The right hose keeps your process performing safely and cost effectively. The wrong hose could undermine your operations, put personnel at risk and compromise your bottom-line — sometimes without you being aware of it.
For example, an improperly chosen hose may kink. This permanent buckling disrupts system media flow and creates a rupture threat. However, kinked hoses aren't easily detected and so afflict many plants.
Unfortunately, plants often treat hose selection as an afterthought. So, here, we'll look at the proper approach. You must consider a variety of process requirements — e.g., temperature, pressure, flow, chemical compatibility and drainability. In addition, selecting wisely also requires evaluating hose longevity, maintenance and replacement costs, and other cost-of-ownership factors.
Selection starts with an understanding of the four main parts of a hose (Figure 1):
1. core tube material and construction;
2. reinforcement layers;
3. covers; and
4. end connections.
CORE TUBE MATERIAL AND CONSTRUCTION
When choosing a hose, begin with the core tube, which is the hose's innermost layer, the one that contacts the system media.
Answer some basic questions (with the help of product catalogs and your sales and service representative):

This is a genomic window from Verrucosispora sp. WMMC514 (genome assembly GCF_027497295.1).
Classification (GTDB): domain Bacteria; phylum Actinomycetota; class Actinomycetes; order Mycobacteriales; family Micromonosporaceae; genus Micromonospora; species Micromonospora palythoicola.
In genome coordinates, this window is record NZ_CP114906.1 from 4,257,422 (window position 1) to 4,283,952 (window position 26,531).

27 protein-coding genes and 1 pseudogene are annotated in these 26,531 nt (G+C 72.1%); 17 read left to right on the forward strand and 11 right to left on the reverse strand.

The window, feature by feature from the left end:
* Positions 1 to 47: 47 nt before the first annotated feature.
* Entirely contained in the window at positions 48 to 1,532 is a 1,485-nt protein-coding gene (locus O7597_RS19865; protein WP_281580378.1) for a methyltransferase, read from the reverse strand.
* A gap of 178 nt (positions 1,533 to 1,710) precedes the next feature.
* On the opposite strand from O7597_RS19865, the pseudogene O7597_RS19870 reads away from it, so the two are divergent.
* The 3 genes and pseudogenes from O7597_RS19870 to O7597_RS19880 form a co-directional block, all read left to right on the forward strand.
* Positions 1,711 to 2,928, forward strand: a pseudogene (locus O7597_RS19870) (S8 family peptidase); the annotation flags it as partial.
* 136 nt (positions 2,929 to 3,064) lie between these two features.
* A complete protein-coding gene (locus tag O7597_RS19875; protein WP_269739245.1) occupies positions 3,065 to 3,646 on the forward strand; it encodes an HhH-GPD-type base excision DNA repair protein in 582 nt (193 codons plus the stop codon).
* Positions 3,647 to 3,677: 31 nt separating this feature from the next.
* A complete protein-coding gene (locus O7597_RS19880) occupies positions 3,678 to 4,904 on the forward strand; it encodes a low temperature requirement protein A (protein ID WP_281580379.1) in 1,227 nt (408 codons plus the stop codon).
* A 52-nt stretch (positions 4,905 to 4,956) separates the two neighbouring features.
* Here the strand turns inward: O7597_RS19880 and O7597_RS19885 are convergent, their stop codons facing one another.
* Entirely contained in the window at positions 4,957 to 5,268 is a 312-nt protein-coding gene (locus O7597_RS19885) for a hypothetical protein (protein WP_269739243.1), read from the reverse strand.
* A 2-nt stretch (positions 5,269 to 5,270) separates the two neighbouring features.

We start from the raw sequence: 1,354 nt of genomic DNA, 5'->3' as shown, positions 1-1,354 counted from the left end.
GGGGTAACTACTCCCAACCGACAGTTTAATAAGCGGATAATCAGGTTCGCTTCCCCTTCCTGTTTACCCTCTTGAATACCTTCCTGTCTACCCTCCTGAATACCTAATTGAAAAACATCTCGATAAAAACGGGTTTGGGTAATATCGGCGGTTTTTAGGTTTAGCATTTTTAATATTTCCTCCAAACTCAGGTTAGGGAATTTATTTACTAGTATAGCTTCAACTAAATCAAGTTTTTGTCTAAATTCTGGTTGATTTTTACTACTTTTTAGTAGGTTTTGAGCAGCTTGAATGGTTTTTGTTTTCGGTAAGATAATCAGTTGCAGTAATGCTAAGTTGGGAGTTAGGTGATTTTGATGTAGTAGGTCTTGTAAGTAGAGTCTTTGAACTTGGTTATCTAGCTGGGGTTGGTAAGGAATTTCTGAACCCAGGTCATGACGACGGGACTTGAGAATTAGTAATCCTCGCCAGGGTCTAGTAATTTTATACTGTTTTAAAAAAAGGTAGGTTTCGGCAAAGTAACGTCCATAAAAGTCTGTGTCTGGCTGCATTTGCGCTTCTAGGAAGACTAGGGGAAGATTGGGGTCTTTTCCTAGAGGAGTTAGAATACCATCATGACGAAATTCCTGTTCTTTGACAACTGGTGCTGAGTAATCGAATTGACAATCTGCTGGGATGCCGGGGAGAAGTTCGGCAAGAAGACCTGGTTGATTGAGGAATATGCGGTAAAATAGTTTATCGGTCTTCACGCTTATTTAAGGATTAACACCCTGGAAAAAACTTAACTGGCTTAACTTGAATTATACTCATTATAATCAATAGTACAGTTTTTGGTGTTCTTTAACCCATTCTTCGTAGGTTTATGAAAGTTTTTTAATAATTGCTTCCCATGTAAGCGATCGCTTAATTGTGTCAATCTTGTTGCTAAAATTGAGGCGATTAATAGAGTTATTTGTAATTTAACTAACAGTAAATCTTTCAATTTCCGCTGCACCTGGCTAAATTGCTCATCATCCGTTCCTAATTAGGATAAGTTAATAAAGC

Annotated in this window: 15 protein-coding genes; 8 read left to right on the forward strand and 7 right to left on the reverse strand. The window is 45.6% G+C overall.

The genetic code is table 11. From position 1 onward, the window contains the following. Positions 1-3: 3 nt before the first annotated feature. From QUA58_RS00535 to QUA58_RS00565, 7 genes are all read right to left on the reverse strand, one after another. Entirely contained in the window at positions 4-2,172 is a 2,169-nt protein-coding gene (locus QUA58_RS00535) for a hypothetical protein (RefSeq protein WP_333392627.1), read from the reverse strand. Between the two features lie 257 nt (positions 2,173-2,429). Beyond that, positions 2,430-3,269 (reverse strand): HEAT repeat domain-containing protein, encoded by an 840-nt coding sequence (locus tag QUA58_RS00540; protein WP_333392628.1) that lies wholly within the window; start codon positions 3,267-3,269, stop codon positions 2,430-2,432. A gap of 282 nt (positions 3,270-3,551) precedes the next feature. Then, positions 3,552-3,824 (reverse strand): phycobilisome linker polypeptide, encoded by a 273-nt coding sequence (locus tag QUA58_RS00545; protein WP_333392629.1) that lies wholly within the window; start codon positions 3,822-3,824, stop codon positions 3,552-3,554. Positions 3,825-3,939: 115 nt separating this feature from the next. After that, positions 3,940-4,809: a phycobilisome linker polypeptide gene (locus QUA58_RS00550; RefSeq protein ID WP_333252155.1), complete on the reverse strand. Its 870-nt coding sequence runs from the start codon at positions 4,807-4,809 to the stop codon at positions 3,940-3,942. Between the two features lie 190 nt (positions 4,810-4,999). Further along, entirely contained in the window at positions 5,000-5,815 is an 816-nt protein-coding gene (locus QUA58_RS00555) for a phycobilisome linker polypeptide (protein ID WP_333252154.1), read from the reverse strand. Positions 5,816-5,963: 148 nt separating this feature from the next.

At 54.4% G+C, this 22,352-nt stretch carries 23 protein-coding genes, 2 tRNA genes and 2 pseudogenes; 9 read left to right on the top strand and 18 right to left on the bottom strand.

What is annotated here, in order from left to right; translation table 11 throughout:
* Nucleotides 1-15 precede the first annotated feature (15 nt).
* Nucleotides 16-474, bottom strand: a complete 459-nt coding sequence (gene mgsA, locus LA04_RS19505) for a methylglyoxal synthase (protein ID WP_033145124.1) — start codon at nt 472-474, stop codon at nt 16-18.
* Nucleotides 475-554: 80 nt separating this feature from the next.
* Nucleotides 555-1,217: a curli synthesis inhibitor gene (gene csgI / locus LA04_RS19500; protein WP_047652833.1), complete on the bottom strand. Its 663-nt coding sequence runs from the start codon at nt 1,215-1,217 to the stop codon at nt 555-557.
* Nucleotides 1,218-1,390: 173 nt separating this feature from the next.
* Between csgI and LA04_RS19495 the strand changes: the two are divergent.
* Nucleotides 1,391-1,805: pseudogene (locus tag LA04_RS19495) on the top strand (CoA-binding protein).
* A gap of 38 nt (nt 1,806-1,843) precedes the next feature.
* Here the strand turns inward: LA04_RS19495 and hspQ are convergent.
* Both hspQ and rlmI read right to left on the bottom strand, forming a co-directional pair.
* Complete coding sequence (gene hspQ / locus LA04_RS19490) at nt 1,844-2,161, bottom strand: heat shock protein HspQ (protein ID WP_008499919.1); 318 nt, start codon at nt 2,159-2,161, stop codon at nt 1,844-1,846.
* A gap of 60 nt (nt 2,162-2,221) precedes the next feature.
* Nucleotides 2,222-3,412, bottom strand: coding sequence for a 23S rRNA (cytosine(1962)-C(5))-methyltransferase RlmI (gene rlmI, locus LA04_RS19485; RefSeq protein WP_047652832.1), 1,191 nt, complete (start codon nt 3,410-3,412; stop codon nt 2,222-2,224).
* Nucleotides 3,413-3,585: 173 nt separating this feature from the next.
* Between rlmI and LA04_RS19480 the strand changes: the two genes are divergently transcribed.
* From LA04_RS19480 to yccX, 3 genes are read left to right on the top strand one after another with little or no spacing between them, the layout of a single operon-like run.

• Is the material chemically compatible with the system media? Will it corrode or deteriorate over time?
• Can it tolerate the temperature range of the system media?
• Will the material adequately prevent or limit permeation and absorption? This may not be an issue in your application. If it is, though, understand that permeation and absorption can occur in all materials, even metals; so this question is one of degree.
• Will the core material withstand the cleaning practices for your system —temperature, pressure and any solvents and cleaning agents employed?
Core tubes come in a variety of materials and constructions (summarized in Table 1):
Metal cores (commonly type 316L stainless steel) are a good choice for general needs. They usually are rated for -325°F–850°F (-200°C–454°C), which makes them an especially good choice — sometimes the only choice — for system media at extreme temperatures.
A metal core also makes sense to minimize permeation or absorption. However, it can corrode when contacting highly caustic or acidic media.
Silicone historically has served for sanitary applications. It typically can handle -65°F–500°F (-53°C–315°C) and is flexible.
| Table 1. Process requirements as well as cleaning protocols determine the right choice.
Click table to enlarge.
However, silicone is incompatible with common solvents and has limited chemical compatibility overall. In addition, it is absorptive, which can lead to contamination if fluid absorbed into the tube walls later leaches out into media currently in the system. Removing the absorbed fluid often isn't possible.